Some of you may consider me an “old soul”. My soul is just as old as everyone else's, but today I did recognize the soul and beauty in the music of Elizabeth Cotten.
Nothing traps me like simple Americana acoustic folk songs. I stumbled across Elizabeth Cotten while listening to npr the other day..
Why Americana acoustic folk? It brings such realness into your life. The feelings are raw, humble and sincere. These folksters aren’t trying to sell you anything, they are singing what they feel. Can I get on a soap box and say that maybe we need more real music in our lives? Not all this electro-synth pop (this goes to hipsters and mainstreamers alike) so may I introduce Elizabeth Cotten if you aren’t already aquainted, and if you feel like your playlist is being less then sincere lately.
Elizabeth Cotten is a champion at pure soul acoustic.
listen to her album Shake Sugaree here
Now while you’re listening, here is something's you should know about her:
She was born in North Carolina in 1895. She started playing banjo at age 7. Buy the time she was 11 she earned enough money as a house servant to buy her first guitar. She taught herself at this early age. When she was married at 15 she stopped playing guitar much until she was divorced in her late life. When she was 60 she was a housekeeper for the Seegers (folk family musicians). They discovered her talent and helped her record music. Her first album (in the link above) she recorded with her grandchildren. She continued touring and releasing records till her 80s.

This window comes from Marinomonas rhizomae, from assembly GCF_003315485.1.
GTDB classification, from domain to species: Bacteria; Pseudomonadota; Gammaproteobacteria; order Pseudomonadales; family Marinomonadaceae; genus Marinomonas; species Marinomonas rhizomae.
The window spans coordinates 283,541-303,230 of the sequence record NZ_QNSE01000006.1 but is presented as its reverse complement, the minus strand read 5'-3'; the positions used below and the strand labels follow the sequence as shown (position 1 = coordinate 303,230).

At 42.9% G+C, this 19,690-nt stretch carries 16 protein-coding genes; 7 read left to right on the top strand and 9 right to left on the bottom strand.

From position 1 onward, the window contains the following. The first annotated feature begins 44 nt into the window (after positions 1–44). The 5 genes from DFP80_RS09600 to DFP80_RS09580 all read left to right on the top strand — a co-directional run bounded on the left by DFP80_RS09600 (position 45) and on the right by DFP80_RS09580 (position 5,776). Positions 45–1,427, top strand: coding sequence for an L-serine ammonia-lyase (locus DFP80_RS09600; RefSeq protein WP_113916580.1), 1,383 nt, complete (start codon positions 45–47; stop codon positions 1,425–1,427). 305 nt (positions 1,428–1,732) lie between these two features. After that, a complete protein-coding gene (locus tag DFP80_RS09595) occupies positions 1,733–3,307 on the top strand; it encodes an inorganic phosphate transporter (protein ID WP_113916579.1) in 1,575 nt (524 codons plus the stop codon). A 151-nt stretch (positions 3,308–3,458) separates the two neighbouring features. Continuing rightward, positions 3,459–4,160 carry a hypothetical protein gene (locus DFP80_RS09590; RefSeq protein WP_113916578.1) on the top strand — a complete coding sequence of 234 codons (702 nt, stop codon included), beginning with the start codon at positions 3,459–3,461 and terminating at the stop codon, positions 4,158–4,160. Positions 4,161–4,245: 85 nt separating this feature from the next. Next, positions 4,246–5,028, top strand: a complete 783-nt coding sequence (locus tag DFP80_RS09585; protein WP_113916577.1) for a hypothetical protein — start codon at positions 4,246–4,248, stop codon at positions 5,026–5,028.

A video of one of her first appearances
Forget the fact that she has an amazing life story, and is one of those people you just want to sit and listen to till they tell you everything they know—but her guitar is amazing.
Which brings me to one other wonderful thing about Elizabeth Cotten: She plays guitar left-handed (self-taught you know?). And not only left handed, but upside down (a lot of left-handers re-tune or re-string the guitar). Which is how she gets the unique style of picking and sound that has influenced tons of people “cotten picking”
If you want to hear some personal stories from Elizabeth herself go listen to this WGBH interview with her in 1973, 17 years before she died.
info learned from wikipedia